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Kids Helping Kids

Kids Helping Kids

In the past, it was common practice to try and protect children and adolescents from the pain of losing a loved one, turning them into “invisible grievers.” However, experts now encourage adults to acknowledge children’s grief and allow them to mourn in the company of relatives and peers.

Mary Washington Grief Support Services started Kids Helping Kids to overcome the obstacles that may prevent bereaved children from accessing the services they need. This in-school program is provided free of charge to any student grieving the loss of a loved one.

In 2019, the program was held in eight schools across our area. Lead sponsor, the New York Life Foundation, and local sponsor, Youth in Philanthropy, make this work possible.

Through their generous support, Mary Washington Grief Support Services provided over 70 students with complimentary grief support at Courthouse Road Elementary, Locust Grove Elementary, Riverview Elementary, Thornburg Middle, King George Middle, Chancellor Middle, Riverbend High, and Spotsylvania High School.

Audrey Rott

Pictured is Spotsylvania High School volunteer Audrey Rott.

The 7-week curriculum focuses on encouraging healthy expressions of grief; improving coping and communication skills; understanding the grief process; and decreasing feelings of anxiety, isolationism, and depression.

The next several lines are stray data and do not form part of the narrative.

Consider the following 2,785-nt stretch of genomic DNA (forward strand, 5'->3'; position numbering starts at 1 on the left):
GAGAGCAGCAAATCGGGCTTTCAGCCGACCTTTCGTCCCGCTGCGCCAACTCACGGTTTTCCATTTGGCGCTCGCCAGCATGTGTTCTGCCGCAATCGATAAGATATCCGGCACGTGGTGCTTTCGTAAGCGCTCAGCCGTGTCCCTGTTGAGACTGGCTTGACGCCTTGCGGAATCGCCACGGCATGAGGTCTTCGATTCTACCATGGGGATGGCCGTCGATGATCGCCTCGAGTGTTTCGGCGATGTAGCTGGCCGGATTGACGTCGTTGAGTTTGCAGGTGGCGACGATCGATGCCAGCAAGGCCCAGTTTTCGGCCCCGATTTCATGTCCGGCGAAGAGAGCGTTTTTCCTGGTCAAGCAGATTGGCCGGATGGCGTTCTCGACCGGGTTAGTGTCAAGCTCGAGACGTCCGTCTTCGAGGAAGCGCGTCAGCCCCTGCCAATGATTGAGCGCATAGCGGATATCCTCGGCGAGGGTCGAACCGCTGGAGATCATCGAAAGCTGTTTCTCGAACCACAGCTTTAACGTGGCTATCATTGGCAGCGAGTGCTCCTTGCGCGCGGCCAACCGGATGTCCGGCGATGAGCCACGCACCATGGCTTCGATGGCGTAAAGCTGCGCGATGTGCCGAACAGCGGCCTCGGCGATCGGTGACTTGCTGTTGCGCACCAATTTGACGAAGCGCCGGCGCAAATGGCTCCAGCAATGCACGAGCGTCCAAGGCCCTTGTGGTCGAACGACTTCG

With a focus on best practices that address the impact of childhood trauma and a deep understanding of Adverse Childhood Experiences (ACEs) and Trauma-Informed Care (TIC), Grief Support Services' children and teen programming provides bereavement intervention at a critical point in young people's lives.

Incorporating findings from the ACE study changed the way we train our volunteer facilitators and approach our youth programming; symptoms of trauma (like experiencing the death of a loved one at a young age) are treated as normal reactions to abnormal experiences and helps shape staff practices that strengthen relationships with youth, enhances the feeling of personal safety, creates a sense of welcome and respect within support groups and stresses the importance of delivering preventive services to vulnerable individuals and families as early as possible.

The kids who participated in Kids Helping Kids took a survey at the end of the year to give us feedback on the program.

  • 96% felt heard when they shared with the group
  • 96% felt comfortable in the group
  • 89% said the group helped them understand their feelings
  • 93% said the group helped them understand coping
  • 100% said they would encourage a grieving friend to attend group

If you would like more information regarding Kids Helping Kids or available grief programming for both children and adults, please email or visit our webpage.